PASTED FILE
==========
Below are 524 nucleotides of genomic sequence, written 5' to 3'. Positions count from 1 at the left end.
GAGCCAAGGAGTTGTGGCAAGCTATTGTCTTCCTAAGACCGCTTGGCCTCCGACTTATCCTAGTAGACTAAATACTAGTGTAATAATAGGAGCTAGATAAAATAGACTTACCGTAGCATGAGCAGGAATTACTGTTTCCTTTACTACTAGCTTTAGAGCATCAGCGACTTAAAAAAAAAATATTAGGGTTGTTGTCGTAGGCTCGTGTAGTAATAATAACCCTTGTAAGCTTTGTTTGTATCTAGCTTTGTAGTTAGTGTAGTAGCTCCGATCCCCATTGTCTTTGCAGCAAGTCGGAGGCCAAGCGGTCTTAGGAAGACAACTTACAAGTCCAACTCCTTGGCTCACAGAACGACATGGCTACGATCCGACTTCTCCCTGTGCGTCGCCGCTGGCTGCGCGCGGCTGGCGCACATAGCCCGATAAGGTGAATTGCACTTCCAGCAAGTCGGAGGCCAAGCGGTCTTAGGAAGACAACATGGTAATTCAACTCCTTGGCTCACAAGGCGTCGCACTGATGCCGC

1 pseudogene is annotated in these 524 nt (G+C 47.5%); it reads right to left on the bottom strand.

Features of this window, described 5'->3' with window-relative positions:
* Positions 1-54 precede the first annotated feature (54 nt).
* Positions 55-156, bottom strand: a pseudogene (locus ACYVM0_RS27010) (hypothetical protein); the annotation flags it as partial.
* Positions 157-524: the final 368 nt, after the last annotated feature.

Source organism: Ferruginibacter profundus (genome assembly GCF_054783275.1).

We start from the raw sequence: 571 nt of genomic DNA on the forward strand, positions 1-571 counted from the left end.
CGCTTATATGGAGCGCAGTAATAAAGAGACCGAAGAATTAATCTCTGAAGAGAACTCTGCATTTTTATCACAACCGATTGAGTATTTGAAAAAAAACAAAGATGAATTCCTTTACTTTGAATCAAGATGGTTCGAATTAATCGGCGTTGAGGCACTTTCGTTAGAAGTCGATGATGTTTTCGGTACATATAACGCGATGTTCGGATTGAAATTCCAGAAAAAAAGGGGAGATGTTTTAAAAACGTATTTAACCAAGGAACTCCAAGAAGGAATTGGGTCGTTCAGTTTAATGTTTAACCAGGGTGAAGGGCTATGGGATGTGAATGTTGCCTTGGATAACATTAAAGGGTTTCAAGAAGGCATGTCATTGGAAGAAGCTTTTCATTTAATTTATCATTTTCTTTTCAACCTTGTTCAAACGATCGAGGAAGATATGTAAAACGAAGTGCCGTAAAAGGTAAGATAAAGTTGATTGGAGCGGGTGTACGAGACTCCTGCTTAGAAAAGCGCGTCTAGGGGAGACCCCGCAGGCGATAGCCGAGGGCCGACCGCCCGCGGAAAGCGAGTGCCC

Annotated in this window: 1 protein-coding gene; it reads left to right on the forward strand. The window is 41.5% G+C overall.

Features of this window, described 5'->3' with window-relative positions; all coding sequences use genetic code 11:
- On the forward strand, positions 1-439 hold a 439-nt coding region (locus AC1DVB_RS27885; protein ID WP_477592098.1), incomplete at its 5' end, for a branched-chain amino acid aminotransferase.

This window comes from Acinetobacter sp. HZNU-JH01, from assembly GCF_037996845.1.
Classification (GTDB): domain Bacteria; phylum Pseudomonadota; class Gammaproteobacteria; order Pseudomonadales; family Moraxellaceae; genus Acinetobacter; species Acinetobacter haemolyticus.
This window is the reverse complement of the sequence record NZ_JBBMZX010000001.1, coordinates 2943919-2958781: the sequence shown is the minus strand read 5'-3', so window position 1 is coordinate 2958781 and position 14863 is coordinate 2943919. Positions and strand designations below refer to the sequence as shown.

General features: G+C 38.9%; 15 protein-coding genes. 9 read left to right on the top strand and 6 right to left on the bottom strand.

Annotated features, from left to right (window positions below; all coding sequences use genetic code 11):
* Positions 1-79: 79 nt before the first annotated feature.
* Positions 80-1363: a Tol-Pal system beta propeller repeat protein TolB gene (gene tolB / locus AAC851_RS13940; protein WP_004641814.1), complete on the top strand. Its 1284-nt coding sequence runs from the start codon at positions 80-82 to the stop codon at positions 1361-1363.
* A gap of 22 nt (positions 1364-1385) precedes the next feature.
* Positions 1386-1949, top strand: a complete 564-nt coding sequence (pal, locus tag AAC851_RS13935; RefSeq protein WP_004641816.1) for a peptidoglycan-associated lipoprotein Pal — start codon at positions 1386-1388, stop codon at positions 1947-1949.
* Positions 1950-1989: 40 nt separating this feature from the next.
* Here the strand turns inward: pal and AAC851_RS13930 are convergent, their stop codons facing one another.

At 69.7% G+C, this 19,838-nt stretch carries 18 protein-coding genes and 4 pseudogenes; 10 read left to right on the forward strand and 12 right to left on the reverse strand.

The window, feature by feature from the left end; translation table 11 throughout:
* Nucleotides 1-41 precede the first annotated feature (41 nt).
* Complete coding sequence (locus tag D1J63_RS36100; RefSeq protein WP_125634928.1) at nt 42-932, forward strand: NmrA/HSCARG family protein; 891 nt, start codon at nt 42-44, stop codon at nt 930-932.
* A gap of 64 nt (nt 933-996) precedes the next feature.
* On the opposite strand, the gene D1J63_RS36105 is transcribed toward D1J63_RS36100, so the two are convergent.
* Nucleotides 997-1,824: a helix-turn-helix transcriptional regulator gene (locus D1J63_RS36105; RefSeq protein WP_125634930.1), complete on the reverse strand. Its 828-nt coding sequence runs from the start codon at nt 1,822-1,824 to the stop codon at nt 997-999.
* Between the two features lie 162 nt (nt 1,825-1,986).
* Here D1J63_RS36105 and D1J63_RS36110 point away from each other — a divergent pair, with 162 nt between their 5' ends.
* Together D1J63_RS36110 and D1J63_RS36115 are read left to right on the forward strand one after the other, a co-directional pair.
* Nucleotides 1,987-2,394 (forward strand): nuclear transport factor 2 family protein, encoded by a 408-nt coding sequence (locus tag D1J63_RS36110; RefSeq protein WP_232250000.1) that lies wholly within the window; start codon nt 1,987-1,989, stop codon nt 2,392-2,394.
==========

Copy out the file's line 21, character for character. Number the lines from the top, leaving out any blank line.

* A gap of 22 nt (positions 1364-1385) precedes the next feature.